The Bowlby conjecture states that we were designed to operate within a social network of about 150 individuals. And while there were changes to that group (births, deaths, the rare individual joining or leaving the tribe), it was overall stable. The relationships you made as a child were the same ones you had throughout your life. Your interactions with each person were strung together in an ‘infinite game” where there is always another encounter after the current one, and one after that, and so on.
Another name for this is the iterated prisoner’s dilemma (but I prefer the term “cooperation dilemma”). In our modern society, it is possible to uproot yourself and move to a new community severing ties with your old one, and no one really looks askance at that. It's common. But it enables people to never learn the emotional skills necessary to work through conflict and injuries, which is essential in building long-term healthy relationships.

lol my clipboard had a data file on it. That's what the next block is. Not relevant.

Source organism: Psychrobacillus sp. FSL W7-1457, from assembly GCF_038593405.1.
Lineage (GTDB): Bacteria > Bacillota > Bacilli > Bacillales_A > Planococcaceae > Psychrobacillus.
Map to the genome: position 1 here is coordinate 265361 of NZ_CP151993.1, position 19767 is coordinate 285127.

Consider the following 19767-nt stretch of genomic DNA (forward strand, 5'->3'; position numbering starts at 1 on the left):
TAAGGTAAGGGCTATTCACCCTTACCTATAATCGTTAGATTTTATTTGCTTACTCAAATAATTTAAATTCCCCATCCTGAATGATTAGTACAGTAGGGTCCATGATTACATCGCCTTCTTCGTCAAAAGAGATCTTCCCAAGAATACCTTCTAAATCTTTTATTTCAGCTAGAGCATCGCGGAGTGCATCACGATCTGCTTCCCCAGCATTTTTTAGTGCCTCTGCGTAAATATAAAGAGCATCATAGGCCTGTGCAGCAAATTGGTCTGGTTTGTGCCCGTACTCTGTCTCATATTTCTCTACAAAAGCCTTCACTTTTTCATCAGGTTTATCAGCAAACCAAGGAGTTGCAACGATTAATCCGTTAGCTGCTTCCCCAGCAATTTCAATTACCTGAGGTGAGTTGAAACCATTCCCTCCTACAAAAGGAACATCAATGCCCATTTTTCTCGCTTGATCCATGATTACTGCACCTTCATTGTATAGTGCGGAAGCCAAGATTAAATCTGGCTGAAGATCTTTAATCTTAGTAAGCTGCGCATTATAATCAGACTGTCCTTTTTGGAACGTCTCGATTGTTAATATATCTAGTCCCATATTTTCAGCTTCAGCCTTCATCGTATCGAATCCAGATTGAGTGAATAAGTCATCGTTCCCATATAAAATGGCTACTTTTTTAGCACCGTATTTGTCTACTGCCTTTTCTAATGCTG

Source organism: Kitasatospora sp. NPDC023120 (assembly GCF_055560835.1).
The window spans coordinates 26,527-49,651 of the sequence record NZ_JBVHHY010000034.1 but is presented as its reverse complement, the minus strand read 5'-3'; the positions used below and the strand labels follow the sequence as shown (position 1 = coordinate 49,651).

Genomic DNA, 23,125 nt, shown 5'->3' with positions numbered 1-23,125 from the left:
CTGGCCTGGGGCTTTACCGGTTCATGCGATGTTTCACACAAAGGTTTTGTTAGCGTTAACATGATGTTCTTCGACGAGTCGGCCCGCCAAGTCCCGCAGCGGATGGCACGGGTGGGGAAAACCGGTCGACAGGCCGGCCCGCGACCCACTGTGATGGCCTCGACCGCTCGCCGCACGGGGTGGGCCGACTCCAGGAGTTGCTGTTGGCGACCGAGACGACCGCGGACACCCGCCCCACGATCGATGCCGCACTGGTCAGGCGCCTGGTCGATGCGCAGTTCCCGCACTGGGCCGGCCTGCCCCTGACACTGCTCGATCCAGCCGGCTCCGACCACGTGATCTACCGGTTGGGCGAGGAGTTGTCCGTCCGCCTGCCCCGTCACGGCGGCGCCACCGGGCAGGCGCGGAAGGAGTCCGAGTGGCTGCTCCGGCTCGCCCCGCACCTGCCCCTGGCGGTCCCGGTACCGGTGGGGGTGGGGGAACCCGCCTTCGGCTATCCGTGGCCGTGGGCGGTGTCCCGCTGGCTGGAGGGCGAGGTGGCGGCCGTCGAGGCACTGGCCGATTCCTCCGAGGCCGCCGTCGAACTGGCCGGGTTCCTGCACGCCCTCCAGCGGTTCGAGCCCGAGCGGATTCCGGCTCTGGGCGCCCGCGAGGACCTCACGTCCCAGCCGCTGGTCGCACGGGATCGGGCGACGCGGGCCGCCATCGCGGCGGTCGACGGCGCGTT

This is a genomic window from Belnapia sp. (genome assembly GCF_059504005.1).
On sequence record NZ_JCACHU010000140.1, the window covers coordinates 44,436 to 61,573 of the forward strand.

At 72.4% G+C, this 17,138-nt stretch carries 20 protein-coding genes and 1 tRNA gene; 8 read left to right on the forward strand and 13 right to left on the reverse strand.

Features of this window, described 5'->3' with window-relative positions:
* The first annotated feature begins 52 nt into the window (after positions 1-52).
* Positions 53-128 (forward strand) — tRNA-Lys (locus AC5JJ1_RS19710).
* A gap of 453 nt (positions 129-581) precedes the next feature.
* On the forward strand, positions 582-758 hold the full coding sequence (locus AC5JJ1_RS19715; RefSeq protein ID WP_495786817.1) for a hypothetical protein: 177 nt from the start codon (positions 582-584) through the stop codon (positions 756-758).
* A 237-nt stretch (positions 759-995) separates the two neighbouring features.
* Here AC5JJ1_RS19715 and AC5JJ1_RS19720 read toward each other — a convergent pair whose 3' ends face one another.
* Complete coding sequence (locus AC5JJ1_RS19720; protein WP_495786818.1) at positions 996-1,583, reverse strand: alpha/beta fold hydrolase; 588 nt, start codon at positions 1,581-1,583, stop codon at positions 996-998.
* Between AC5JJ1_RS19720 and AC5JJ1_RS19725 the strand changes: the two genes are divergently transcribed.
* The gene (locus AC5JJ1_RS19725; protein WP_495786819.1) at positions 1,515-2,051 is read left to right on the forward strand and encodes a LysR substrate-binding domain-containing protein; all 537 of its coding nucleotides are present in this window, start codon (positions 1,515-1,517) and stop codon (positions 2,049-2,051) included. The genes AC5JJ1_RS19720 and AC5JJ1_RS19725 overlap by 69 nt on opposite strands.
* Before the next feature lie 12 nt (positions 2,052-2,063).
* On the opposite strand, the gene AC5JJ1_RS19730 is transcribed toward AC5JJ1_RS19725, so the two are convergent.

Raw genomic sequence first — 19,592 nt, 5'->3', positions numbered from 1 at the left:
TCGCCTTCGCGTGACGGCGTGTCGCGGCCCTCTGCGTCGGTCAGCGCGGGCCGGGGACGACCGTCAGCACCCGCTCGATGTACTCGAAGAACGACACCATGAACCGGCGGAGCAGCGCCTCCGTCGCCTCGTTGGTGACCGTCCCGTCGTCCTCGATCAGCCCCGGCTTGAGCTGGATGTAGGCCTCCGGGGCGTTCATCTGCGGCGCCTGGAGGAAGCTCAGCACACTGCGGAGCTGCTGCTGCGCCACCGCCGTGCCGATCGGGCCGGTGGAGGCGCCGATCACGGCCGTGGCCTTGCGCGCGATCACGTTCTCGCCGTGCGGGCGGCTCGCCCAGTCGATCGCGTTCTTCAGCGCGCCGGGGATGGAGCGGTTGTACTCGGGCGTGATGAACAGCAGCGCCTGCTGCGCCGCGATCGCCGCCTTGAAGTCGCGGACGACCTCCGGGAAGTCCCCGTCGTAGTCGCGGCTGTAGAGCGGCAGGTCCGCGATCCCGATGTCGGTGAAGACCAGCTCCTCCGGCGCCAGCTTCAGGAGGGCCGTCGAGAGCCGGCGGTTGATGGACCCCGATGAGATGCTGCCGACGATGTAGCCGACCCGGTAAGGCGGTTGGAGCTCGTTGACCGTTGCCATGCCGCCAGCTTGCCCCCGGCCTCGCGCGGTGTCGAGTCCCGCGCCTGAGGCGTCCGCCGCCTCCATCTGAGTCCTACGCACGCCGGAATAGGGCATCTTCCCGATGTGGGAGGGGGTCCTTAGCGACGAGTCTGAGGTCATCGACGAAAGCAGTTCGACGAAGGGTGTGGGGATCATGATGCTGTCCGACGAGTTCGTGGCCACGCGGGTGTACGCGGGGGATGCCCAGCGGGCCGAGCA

In our ancestors’ world, the constraint of needing to be a member of a tribe to survive and thrive essentially forced everyone to work towards a resolution. Of course in extreme cases, the resolution might be banishment or death, but the vast majority of the time, it meant both sides shared, made amends, healed, got to closure, and moved on. Our social emotions exist for a very important reason: they bind the tribe together, and push us towards reconciliation when there is damage in the relationships.